For some activists, this has been a prioritization and resource decision. For example, Holstein of the Environmental Defense Fund, whose group does lobby in general, has focused very little on PHMSA-related pipeline issues because his goal has been controlling methane emissions from the oil and gas sector. He characterizes their lobbying of the agency as “de minimis.”
The group could have more impact targeting Environmental Protection Agency and Interior Department-related actions, rather than PHMSA, Holstein said.
John Stoody, vice president of government and public relations for the Association of Oil Pipe Lines, added that the sector may draw less environmental and public industry scrutiny due to its safety record.
“I think it’s a reflection [of the fact that] they’re safe, economical and, therefore, kind of boring,” Stoody, whose group has disclosed lobbying the agency, said.
Weimer said he worries about the lack of scrutiny. These lines are “out of sight, out of mind,” he said.
Additionally, the technical nature of some of these issues could prove daunting to public interest groups. The industry has access to broad information resources, Weimer, whose group is the most active public interest pipeline safety-specific nonprofit, said. He added that his organization's lobbying falls below disclosure thresholds.
“A lot of times industry, just because of their abilities, end up writing the rules,” Weimer said.
But Weimer emphasized that on pipeline safety public commenters could broaden awareness and improve PHMSA outreach.
At least one environmental group has given up lobbying PHMSA. Snape of the Center for Biological Diversity, which occasionally lobbies federal agencies, said it is not worth trying to lobby PHMSA because they oppose its mission. PHMSA regulates transport of oil and gas, and Snape’s group believes those resources should be left in the ground.
“PHMSA continues to kowtow to the industry it regulates, forcing public interest groups trying to protect the public and environment from harm to seek time-consuming and costly court intervention,” Jared Margolis, staff attorney at the CBD, told Bloomberg BNA in an e-mail. “Working with an agency that is so clearly captured by industry is a futile effort.”
Not everyone shares the view that it is difficult to work with PHMSA, although Weimer said that 10 or 15 years ago “it was hard to figure out where regulators ended and industry began.” Holstein said PHMSA had reached out to his organization, aiming to see how they could improve their outreach. Stoody also noted that PHMSA has reached out to his group. Weimer and Kuprewicz said that PHMSA is aiming to improve transparency and outreach, even if they have a ways to go.
Brigham McCown, who was the acting administrator for PHMSA, told Bloomberg BNA these disclosures are far from the “complete picture of stakeholder input to PHMSA.”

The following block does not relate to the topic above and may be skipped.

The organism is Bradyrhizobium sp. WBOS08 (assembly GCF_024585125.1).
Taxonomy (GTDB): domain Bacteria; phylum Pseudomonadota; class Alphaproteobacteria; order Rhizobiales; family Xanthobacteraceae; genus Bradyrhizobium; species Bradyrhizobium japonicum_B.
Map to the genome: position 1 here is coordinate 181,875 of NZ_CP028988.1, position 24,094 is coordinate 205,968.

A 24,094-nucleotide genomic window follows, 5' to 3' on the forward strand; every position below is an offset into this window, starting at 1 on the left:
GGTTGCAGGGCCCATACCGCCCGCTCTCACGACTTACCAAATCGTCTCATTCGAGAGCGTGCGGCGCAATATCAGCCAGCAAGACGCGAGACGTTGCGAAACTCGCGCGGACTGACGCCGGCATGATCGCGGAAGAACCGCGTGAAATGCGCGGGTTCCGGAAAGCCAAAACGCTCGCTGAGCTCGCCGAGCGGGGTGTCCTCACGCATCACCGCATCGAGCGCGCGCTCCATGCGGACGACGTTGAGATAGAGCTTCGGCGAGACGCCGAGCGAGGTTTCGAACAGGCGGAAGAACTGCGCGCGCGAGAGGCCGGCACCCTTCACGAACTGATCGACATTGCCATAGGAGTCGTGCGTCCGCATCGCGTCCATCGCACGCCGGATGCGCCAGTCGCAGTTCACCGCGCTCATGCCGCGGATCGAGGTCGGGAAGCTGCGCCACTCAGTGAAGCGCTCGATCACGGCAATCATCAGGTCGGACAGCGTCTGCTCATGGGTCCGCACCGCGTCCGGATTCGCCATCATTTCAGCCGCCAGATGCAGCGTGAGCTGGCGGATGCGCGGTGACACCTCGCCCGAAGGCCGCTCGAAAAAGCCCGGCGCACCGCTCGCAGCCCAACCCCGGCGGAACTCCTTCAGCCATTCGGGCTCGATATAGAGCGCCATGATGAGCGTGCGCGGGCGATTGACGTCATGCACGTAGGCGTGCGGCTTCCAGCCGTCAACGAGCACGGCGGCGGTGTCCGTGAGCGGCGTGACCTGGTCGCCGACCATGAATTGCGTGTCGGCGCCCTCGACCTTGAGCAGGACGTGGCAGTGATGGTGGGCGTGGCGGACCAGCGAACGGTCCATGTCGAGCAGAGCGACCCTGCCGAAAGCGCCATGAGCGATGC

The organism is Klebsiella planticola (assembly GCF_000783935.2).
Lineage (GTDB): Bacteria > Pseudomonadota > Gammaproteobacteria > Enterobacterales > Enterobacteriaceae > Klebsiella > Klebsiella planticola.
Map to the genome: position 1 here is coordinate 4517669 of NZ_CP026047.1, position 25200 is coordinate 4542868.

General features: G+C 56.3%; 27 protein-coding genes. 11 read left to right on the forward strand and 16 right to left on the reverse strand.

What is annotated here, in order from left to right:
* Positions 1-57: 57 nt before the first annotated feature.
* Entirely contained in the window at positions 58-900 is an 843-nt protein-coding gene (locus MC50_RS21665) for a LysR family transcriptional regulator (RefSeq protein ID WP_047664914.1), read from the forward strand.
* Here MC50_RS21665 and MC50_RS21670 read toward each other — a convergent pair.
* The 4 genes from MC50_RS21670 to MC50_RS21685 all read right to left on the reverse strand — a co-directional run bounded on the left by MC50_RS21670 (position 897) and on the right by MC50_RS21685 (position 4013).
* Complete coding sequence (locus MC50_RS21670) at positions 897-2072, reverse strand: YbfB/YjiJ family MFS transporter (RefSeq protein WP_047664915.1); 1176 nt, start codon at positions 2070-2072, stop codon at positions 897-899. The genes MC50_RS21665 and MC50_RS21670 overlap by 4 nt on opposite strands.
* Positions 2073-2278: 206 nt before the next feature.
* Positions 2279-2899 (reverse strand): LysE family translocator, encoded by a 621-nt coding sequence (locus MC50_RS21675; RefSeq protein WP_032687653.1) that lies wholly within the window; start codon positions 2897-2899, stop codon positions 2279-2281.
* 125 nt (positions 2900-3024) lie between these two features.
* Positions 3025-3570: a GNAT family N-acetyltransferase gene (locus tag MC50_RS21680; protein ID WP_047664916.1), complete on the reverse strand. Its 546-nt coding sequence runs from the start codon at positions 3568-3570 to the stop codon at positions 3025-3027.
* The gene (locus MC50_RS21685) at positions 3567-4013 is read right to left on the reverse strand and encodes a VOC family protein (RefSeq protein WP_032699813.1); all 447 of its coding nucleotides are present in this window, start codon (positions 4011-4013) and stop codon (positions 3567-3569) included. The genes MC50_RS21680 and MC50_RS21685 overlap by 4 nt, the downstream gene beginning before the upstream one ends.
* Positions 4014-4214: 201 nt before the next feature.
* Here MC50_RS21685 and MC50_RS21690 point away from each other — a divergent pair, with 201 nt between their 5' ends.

The rulemaking process and other venues outside of lobbying offer a number of opportunities to comment, McCown said. For example, Kuperwicz highlighted how the pipeline-affected public’s voice is elevated through federal advisory committees.
McCown disagreed with many of the environmentalists and public interest groups on whether their voices are heard by PHMSA. When asked whether environmentalists and public interest groups are sufficiently represented in general, McCown said “Yes, I think so.”
“In general, I would say that the process works and there’s plenty of opportunity for input,” McCown, now the president and chief executive officer of Nouveau, Inc., said.
Weimer—at least for pipeline safety—said there is a clear imbalance in who is lobbying and who is taking an interest in the issues, but he says the ground may be shifting.
Holstein said his group has “gotten increasingly interested in PHMSA’s bailiwick,” in the wake of the recent Aliso Canyon Well failure in Los Angeles that has released more than 84 million kilograms of the potent greenhouse gas methane into the atmosphere.
Holstein said his group has discussed jurisdictional questions with PHMSA over the natural gas underground storage facility, and would not be surprised if other environmentalists are targeting the agency as well. The agency has said it is developing rules for these facilities but did not elaborate on details.
In Weimer's view, this increased activist involvement is important. His organization was initially funded as a watchdog group by a 2003 court-order that dedicated $4 million in criminal fines as a result of a 1999 Olympic Pipe Line Co. pipeline rupture in Bellingham, Wash. that killed three people.
When asked why public input was important, Weimer pointed to that 2003 court sentencing where Judge Barbara Rothstein of the U.S. District Court for the Western District of Washington said “with $4,000,000 … they’re nowhere near the lobbying potential of the oil industry. It’s not even David and Goliath. It’s more like Bambi and Godzilla.”
“They need to make a difference, because they are the ones that will be the watchdogs. No industry polices itself very well,” Rothstein said. “You need outside people, and these are going to be the people so pay attention to them,” she added.
Bloomberg BNA contacted a broad array of industry-related groups and individuals who declined to comment on the record for this article.